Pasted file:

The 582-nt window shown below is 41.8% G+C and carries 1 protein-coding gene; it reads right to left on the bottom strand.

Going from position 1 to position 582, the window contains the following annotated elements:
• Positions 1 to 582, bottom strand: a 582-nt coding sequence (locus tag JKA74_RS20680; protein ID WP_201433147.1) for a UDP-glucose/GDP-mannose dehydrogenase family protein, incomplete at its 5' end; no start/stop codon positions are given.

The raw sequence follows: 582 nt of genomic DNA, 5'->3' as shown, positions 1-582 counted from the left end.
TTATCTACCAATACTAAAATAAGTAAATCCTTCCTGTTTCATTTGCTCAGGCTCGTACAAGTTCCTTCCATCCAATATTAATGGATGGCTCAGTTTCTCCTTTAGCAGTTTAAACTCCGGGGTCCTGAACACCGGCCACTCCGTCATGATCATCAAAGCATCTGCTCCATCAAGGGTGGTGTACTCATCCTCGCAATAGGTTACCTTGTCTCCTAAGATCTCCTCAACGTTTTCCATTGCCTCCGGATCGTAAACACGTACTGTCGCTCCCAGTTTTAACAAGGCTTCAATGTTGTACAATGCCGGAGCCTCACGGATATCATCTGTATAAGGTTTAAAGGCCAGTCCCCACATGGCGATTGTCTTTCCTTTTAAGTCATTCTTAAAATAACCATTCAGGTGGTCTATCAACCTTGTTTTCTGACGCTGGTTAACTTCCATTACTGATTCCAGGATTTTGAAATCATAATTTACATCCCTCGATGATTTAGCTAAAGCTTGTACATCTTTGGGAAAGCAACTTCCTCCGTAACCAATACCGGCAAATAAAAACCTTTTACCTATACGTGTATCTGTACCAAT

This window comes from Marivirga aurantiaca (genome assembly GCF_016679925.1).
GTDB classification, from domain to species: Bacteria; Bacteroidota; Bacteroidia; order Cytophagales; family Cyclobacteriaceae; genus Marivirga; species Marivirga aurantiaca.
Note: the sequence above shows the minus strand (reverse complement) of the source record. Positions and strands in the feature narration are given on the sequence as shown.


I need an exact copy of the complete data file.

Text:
The 582-nt window shown below is 41.8% G+C and carries 1 protein-coding gene; it reads right to left on the bottom strand.

Going from position 1 to position 582, the window contains the following annotated elements:
• Positions 1 to 582, bottom strand: a 582-nt coding sequence (locus tag JKA74_RS20680; protein ID WP_201433147.1) for a UDP-glucose/GDP-mannose dehydrogenase family protein, incomplete at its 5' end; no start/stop codon positions are given.

The raw sequence follows: 582 nt of genomic DNA, 5'->3' as shown, positions 1-582 counted from the left end.
TTATCTACCAATACTAAAATAAGTAAATCCTTCCTGTTTCATTTGCTCAGGCTCGTACAAGTTCCTTCCATCCAATATTAATGGATGGCTCAGTTTCTCCTTTAGCAGTTTAAACTCCGGGGTCCTGAACACCGGCCACTCCGTCATGATCATCAAAGCATCTGCTCCATCAAGGGTGGTGTACTCATCCTCGCAATAGGTTACCTTGTCTCCTAAGATCTCCTCAACGTTTTCCATTGCCTCCGGATCGTAAACACGTACTGTCGCTCCCAGTTTTAACAAGGCTTCAATGTTGTACAATGCCGGAGCCTCACGGATATCATCTGTATAAGGTTTAAAGGCCAGTCCCCACATGGCGATTGTCTTTCCTTTTAAGTCATTCTTAAAATAACCATTCAGGTGGTCTATCAACCTTGTTTTCTGACGCTGGTTAACTTCCATTACTGATTCCAGGATTTTGAAATCATAATTTACATCCCTCGATGATTTAGCTAAAGCTTGTACATCTTTGGGAAAGCAACTTCCTCCGTAACCAATACCGGCAAATAAAAACCTTTTACCTATACGTGTATCTGTACCAAT

This window comes from Marivirga aurantiaca (genome assembly GCF_016679925.1).
GTDB classification, from domain to species: Bacteria; Bacteroidota; Bacteroidia; order Cytophagales; family Cyclobacteriaceae; genus Marivirga; species Marivirga aurantiaca.
Note: the sequence above shows the minus strand (reverse complement) of the source record. Positions and strands in the feature narration are given on the sequence as shown.